Last week, we briefly discussed two myths to the causes of an aching back. This week we continue with two more.
MYTH #3 Most exercise is hard on your back
FACT Researchers from Samsung Medical Center in Korea found that working out at least three times a week actually reduced the risk for developing chronic back pain by 43 percent. Exercise strengthens your back muscles and increases blood flow to the disks, helping them withstand daily strain. Hitting the gym  regularly also keeps your waistline in check, which has a huge payoff for your back: A study in the journal Spine revealed that overweight people were nearly three times as likely to go to the hospital with a back injury than those at a healthy weight. Even as little as 5 or 10 extra pounds can put stress on your spine, increasing your risk of injury. Opt for low-impact aerobic exercise , such as walking, swimming , or using the elliptical machine , to strengthen your back without putting excess pressure on your disks or joints.
Still, it’s important not to do too much. Overexerting yourself—by lifting too-heavy weights or stretching past the point of comfort—is a surefire way to injure your back. To protect yourself while working out: Warm up with at least 15 minutes of light cardio to increase blood flow to back muscles. Next, observe your form in the mirror when lifting weights. Your back should always be straight, whether you’re working your biceps or your legs. Finally, avoid overstretching or bouncing ; those movements jar the spine and muscles.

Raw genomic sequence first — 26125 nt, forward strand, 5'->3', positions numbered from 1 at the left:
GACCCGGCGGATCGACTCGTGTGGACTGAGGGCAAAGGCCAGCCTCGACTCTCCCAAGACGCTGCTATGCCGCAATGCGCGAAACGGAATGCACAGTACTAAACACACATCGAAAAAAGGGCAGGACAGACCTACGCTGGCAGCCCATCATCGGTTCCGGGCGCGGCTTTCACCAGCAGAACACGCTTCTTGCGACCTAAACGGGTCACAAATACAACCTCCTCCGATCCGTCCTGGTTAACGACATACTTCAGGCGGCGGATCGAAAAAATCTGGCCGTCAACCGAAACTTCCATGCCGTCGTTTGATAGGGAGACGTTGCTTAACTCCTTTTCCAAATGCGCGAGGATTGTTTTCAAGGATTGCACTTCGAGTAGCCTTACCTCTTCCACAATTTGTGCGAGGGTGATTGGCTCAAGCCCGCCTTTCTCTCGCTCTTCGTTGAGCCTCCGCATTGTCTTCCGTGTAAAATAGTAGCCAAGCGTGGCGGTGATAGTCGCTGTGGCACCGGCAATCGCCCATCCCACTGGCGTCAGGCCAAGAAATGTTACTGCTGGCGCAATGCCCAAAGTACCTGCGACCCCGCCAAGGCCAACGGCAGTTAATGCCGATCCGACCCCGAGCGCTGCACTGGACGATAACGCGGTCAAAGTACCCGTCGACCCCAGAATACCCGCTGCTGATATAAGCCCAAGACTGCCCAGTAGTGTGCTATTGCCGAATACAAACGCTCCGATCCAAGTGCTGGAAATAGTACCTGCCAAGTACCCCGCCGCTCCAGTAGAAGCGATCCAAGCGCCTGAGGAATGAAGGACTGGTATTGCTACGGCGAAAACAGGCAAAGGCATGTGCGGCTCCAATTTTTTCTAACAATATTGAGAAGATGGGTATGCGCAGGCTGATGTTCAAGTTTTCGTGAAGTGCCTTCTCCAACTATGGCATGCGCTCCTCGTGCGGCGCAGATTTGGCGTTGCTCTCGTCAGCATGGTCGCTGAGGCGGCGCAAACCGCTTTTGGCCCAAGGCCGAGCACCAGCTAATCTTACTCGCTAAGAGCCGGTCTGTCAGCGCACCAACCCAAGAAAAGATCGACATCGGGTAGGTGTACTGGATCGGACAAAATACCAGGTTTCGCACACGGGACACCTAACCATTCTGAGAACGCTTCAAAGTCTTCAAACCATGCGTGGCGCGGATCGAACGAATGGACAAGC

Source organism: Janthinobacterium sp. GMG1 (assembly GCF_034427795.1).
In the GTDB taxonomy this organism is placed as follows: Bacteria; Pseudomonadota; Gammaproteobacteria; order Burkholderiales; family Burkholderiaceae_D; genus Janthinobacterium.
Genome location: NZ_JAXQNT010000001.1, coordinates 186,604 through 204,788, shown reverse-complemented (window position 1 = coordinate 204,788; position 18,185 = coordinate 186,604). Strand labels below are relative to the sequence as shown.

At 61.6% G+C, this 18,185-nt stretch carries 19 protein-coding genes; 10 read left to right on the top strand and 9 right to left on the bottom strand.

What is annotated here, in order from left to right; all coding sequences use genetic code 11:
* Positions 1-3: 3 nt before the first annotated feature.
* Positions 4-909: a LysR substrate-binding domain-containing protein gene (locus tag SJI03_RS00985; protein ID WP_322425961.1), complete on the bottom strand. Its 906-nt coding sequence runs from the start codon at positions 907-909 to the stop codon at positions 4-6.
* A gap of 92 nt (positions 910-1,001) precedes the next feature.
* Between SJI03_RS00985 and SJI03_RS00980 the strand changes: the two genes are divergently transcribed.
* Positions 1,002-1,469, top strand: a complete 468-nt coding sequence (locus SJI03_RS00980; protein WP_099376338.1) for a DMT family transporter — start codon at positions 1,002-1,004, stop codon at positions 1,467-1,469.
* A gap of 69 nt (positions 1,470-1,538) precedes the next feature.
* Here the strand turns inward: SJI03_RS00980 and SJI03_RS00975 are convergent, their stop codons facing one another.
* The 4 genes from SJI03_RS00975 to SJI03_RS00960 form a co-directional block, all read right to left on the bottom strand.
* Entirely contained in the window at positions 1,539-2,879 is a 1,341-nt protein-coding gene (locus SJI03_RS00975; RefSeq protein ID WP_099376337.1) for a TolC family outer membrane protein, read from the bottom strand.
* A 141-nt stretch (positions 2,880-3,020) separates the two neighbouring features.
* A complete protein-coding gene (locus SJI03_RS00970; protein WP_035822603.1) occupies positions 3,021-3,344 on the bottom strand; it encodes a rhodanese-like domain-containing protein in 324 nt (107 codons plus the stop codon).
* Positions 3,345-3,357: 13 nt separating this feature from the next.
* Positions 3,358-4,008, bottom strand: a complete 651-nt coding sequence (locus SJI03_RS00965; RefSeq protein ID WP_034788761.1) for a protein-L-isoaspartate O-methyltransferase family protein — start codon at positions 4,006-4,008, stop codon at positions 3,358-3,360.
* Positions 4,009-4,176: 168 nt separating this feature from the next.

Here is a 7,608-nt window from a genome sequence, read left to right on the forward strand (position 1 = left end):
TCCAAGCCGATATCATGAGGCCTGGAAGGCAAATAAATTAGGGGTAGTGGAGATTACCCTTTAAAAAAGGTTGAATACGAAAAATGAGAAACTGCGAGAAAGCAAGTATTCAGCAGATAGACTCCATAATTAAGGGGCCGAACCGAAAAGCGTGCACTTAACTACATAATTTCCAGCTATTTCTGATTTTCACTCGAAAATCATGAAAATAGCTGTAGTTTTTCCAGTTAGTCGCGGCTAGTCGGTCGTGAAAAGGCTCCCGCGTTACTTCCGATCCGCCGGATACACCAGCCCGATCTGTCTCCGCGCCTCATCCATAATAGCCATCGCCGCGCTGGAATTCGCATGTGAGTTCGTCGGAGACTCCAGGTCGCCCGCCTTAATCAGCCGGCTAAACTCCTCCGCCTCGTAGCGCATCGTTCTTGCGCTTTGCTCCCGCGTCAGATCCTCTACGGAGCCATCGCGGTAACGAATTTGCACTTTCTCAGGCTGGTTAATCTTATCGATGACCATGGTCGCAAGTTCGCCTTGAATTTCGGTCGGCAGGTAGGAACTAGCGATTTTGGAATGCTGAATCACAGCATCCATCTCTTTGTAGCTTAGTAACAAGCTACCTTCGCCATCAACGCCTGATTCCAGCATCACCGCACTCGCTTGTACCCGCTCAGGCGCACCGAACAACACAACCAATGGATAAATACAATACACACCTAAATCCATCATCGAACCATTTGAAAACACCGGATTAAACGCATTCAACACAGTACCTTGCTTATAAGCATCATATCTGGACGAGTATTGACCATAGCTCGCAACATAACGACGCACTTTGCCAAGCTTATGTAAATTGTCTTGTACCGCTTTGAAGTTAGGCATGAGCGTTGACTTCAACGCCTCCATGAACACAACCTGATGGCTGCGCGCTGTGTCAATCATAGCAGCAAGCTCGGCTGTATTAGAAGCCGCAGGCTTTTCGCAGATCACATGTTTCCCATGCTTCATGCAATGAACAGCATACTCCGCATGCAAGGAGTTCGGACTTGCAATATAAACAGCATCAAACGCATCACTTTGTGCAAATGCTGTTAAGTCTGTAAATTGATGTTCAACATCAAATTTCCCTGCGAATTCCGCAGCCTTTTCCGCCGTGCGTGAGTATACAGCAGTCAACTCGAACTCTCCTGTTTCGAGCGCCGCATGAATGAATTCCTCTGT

MYTH #4 Back pain is always caused by an injury
FACT Between juggling a huge work deadline and planning your sister’s bridal shower, taking a time-out may seem like a luxury. But when it comes to caring for your back, it’s essential. According to a study in the Journal of Advanced Nursing, women who feel overwhelmed at home or work are more than twice as likely as their calmer counterparts to have lowerback pain. “Mental stress  causes the smallest units of the muscle, the fibers, to tighten,” says Ulf Lundberg, Ph.D., a professor of biological psychology at Sweden’s Stockholm University. Over time, clenched muscle fibers wear down, upping the risk for injury. And to make matters worse, your body’s natural response—an increase in muscle tension—can aggravate existing back problems.
So the next time you feel the pressure rising, make a point to work at least half an hour of relaxation  into your day no matter how frenzied you feel. A hot bath or shower is one of the best ways to decompress, because heat can relax your back muscle fibers. To boost the benefits even more, use lavender-scented bath beads or soap: In a Japanese study, people who sniffed the calming scent had lower levels of the stress hormone  cortisol. Your back already in knots? Get a massage . Find a massage therapist near you through the American Massage Therapy Association.